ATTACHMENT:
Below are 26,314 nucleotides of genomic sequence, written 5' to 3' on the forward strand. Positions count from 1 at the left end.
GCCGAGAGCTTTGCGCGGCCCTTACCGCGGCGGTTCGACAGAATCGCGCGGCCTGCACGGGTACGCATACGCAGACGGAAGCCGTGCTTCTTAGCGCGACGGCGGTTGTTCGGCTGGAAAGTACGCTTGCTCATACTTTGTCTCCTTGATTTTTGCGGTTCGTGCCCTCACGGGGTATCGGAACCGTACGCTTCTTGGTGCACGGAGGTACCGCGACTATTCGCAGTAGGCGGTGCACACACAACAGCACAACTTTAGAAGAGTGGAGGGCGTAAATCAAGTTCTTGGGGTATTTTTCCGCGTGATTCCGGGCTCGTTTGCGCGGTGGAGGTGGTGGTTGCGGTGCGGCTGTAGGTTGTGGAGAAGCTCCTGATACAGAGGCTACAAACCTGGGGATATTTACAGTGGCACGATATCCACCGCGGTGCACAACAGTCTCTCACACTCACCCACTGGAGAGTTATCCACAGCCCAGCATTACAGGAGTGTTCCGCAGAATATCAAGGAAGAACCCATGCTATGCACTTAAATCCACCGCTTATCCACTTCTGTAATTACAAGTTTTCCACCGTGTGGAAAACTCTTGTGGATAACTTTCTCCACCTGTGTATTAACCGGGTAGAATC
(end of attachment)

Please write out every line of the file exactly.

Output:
Below are 26,314 nucleotides of genomic sequence, written 5' to 3' on the forward strand. Positions count from 1 at the left end.
GCCGAGAGCTTTGCGCGGCCCTTACCGCGGCGGTTCGACAGAATCGCGCGGCCTGCACGGGTACGCATACGCAGACGGAAGCCGTGCTTCTTAGCGCGACGGCGGTTGTTCGGCTGGAAAGTACGCTTGCTCATACTTTGTCTCCTTGATTTTTGCGGTTCGTGCCCTCACGGGGTATCGGAACCGTACGCTTCTTGGTGCACGGAGGTACCGCGACTATTCGCAGTAGGCGGTGCACACACAACAGCACAACTTTAGAAGAGTGGAGGGCGTAAATCAAGTTCTTGGGGTATTTTTCCGCGTGATTCCGGGCTCGTTTGCGCGGTGGAGGTGGTGGTTGCGGTGCGGCTGTAGGTTGTGGAGAAGCTCCTGATACAGAGGCTACAAACCTGGGGATATTTACAGTGGCACGATATCCACCGCGGTGCACAACAGTCTCTCACACTCACCCACTGGAGAGTTATCCACAGCCCAGCATTACAGGAGTGTTCCGCAGAATATCAAGGAAGAACCCATGCTATGCACTTAAATCCACCGCTTATCCACTTCTGTAATTACAAGTTTTCCACCGTGTGGAAAACTCTTGTGGATAACTTTCTCCACCTGTGTATTAACCGGGTAGAATC